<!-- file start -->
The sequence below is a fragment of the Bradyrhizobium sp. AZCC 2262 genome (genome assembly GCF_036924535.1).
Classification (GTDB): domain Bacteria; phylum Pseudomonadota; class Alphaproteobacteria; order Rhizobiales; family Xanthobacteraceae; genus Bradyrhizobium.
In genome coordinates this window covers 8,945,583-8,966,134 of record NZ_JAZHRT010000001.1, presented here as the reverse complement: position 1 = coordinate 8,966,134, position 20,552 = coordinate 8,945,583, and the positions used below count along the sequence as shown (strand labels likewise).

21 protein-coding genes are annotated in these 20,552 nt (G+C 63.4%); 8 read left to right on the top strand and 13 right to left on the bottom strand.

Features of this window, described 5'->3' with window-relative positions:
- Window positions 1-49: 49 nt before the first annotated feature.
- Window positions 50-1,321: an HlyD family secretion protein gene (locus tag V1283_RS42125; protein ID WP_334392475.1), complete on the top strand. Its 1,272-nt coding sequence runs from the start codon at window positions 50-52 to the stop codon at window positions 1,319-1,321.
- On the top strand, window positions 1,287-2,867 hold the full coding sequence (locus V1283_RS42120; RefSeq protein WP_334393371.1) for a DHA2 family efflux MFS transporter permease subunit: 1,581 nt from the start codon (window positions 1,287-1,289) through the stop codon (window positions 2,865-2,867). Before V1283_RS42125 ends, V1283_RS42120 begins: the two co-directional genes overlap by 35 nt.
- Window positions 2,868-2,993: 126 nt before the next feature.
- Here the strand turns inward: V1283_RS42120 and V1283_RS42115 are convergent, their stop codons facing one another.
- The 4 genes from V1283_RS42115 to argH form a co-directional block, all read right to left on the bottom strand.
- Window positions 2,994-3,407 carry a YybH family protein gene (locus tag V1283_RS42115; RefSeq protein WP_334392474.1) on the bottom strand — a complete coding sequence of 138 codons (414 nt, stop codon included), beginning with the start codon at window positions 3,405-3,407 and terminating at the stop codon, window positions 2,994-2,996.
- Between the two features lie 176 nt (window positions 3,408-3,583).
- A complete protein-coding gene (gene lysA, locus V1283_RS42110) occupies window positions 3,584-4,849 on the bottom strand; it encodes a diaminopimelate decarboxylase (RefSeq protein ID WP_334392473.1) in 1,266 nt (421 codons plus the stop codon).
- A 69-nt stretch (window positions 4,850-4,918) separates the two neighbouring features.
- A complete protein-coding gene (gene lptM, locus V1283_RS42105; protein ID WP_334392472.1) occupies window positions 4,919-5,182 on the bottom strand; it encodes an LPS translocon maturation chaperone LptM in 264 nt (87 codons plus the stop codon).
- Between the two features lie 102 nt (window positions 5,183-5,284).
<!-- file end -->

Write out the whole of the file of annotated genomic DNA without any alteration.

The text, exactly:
The sequence below is a fragment of the Bradyrhizobium sp. AZCC 2262 genome (genome assembly GCF_036924535.1).
Classification (GTDB): domain Bacteria; phylum Pseudomonadota; class Alphaproteobacteria; order Rhizobiales; family Xanthobacteraceae; genus Bradyrhizobium.
In genome coordinates this window covers 8,945,583-8,966,134 of record NZ_JAZHRT010000001.1, presented here as the reverse complement: position 1 = coordinate 8,966,134, position 20,552 = coordinate 8,945,583, and the positions used below count along the sequence as shown (strand labels likewise).

21 protein-coding genes are annotated in these 20,552 nt (G+C 63.4%); 8 read left to right on the top strand and 13 right to left on the bottom strand.

Features of this window, described 5'->3' with window-relative positions:
- Window positions 1-49: 49 nt before the first annotated feature.
- Window positions 50-1,321: an HlyD family secretion protein gene (locus tag V1283_RS42125; protein ID WP_334392475.1), complete on the top strand. Its 1,272-nt coding sequence runs from the start codon at window positions 50-52 to the stop codon at window positions 1,319-1,321.
- On the top strand, window positions 1,287-2,867 hold the full coding sequence (locus V1283_RS42120; RefSeq protein WP_334393371.1) for a DHA2 family efflux MFS transporter permease subunit: 1,581 nt from the start codon (window positions 1,287-1,289) through the stop codon (window positions 2,865-2,867). Before V1283_RS42125 ends, V1283_RS42120 begins: the two co-directional genes overlap by 35 nt.
- Window positions 2,868-2,993: 126 nt before the next feature.
- Here the strand turns inward: V1283_RS42120 and V1283_RS42115 are convergent, their stop codons facing one another.
- The 4 genes from V1283_RS42115 to argH form a co-directional block, all read right to left on the bottom strand.
- Window positions 2,994-3,407 carry a YybH family protein gene (locus tag V1283_RS42115; RefSeq protein WP_334392474.1) on the bottom strand — a complete coding sequence of 138 codons (414 nt, stop codon included), beginning with the start codon at window positions 3,405-3,407 and terminating at the stop codon, window positions 2,994-2,996.
- Between the two features lie 176 nt (window positions 3,408-3,583).
- A complete protein-coding gene (gene lysA, locus V1283_RS42110) occupies window positions 3,584-4,849 on the bottom strand; it encodes a diaminopimelate decarboxylase (RefSeq protein ID WP_334392473.1) in 1,266 nt (421 codons plus the stop codon).
- A 69-nt stretch (window positions 4,850-4,918) separates the two neighbouring features.
- A complete protein-coding gene (gene lptM, locus V1283_RS42105; protein ID WP_334392472.1) occupies window positions 4,919-5,182 on the bottom strand; it encodes an LPS translocon maturation chaperone LptM in 264 nt (87 codons plus the stop codon).
- Between the two features lie 102 nt (window positions 5,183-5,284).